Lower insurance rates for marijuana users

No longer will cannabis users be deemed smokers – at least not when it comes to applying for life and critical illness insurance.

No longer will cannabis users be deemed smokers – at least not when it comes to applying for life and critical illness insurance.

Regardless of how the marijuana is imbibed – be it smoked, ingested or inhaled through a vaporizer – a number of major insurers have changed their policy on the drug and are now assessing marijuana users at non-smoker rates. The change, says a local independent insurance broker, will slash the cost of life and critical illness insurance for marijuana users at least in half.

“This is a pretty big deal,” says Adam Duncan, owner of Comox-based ADI Benefits. “Like marijuana users themselves, insurance companies aren’t exactly known for their quick reactions. The change reflects research about the health benefits of marijuana, and recent shifts in government and public opinion regarding legalization.”

While Duncan acknowledges that marijuana users who already have insurance policies in place should be eligible for a reassessment at less than half their current rate, he says the bigger win is for people whose marijuana use has excluded them from the insurance market.

“I think this will make a big difference to a lot of people,” he says. “Some people who have avoided getting insurance because of prohibitive cost or fear of being denied suddenly don’t have to worry. Application forms are changing, so marijuana use isn’t even something they’ll be asked about anymore.”

In the past, insurance applications required people to answer questions about their use of marijuana; sometimes urine or blood tests were even required to back up an applicant’s statements. Though questions will still be asked about tobacco and harder recreational drugs, no longer will cannabis users be put under scrutiny.

While not all insurance providers are yet on board with the new policy, major insurers such as Wawanesa have already made the change. It’s just a matter of time, says Duncan, before other companies fall in step.

“As an independent broker I work with numerous insurers, and I’ve seen that when one company does something the rest eventually follow suit. It’s not like this is a gamble for them. They all have their actuaries come up with their underwriting guidelines. They’ve done their research.

“If you’re a marijuana user and your provider hasn’t contacted you about this change in policy,” he adds, “give them a call. It will make a huge difference to your bank account. And if you don’t yet have life or critical illness coverage, it just got a whole lot cheaper and easier to get into a policy.”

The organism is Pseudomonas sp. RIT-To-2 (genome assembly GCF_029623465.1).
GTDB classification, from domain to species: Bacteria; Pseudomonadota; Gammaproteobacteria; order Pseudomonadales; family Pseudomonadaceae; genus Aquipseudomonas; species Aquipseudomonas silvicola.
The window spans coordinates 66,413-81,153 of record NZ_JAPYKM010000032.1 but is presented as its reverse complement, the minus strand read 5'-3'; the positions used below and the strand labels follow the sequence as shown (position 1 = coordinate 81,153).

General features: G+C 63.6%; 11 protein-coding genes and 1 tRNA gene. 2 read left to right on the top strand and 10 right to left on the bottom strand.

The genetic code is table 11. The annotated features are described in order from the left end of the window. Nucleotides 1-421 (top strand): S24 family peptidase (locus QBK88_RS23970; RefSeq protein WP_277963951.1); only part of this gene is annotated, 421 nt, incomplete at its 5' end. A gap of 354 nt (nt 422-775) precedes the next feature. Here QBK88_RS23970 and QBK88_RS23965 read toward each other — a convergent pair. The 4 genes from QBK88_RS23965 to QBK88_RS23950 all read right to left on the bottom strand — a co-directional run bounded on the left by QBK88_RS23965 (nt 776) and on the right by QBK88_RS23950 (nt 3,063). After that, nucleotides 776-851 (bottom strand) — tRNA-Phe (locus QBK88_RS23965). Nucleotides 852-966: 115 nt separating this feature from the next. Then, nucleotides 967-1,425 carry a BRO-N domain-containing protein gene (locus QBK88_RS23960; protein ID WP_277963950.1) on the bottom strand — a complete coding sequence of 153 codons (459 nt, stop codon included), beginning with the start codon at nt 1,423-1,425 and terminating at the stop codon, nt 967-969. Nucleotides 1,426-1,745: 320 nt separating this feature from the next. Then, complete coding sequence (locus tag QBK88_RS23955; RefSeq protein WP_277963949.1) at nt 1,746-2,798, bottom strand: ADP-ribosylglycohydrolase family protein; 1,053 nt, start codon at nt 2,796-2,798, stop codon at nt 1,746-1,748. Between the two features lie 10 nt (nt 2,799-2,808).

To find out more about this change in risk class, or for more information about life or critical illness coverage, visit www.adibenefits.ca or call 250-244-1962.

Just Posted

Courtenay petition to decriminalize all drugs continues to collect signatures

A Courtenay couple is collecting signatures for their petition to decriminalize drugs in Canada

Vancouver measles outbreak prompts vaccine vigilance on Island

No cases here yet, but Island health authorities push measles vaccinations - and not just for kids

Comox residents question redevelopment at emotionally-charged meeting

About 40 people filled the d’Esterre House in response to a community consultation meeting.

B.C. BUDGET: Surplus $374 million after bailouts of BC Hydro, ICBC

Growth projected stronger in 2020, Finance Minister Carole James says

Students give two thumbs up to no more B.C. student loan interest

Eliminating the loan interest charges could save the average graduate $2,300 over 10 years

Ontario man accused of killing 11-year-old daughter dies in hospital, police say

Roopesh Rajkumar had been hospitalized with what police described as a self-inflicted gunshot wound

Manitoba ‘pauses’ link with ex-B.C. premier Gordon Campbell after allegations

Campbell had been hired to review two major hydro projects

City of Port Alberni cancels tourist train operations for 2019

Steam train to McLean Mill is out of commission for repairs; city wants to re-examine rail costs

Heritage minute features Japanese-Canadian baseball team, internment

The Vancouver Asahi baseball team won various championships across the Pacific Northwest

UPDATE: Woman, off-duty cop in critical condition after stabbing outside B.C. elementary school

The officer was interceding in an alleged assault when he and the woman were stabbed

$10-a-day child care not in 2019 budget, but advocate not irked

Sharon Gregson with the Coalition of Child Care Advocates of B.C. says NDP on track to deliver promise

Courtenay receives second application for cannabis shop

Just one resident spoke at a Tuesday public hearing in Courtenay council… Continue reading

Most Read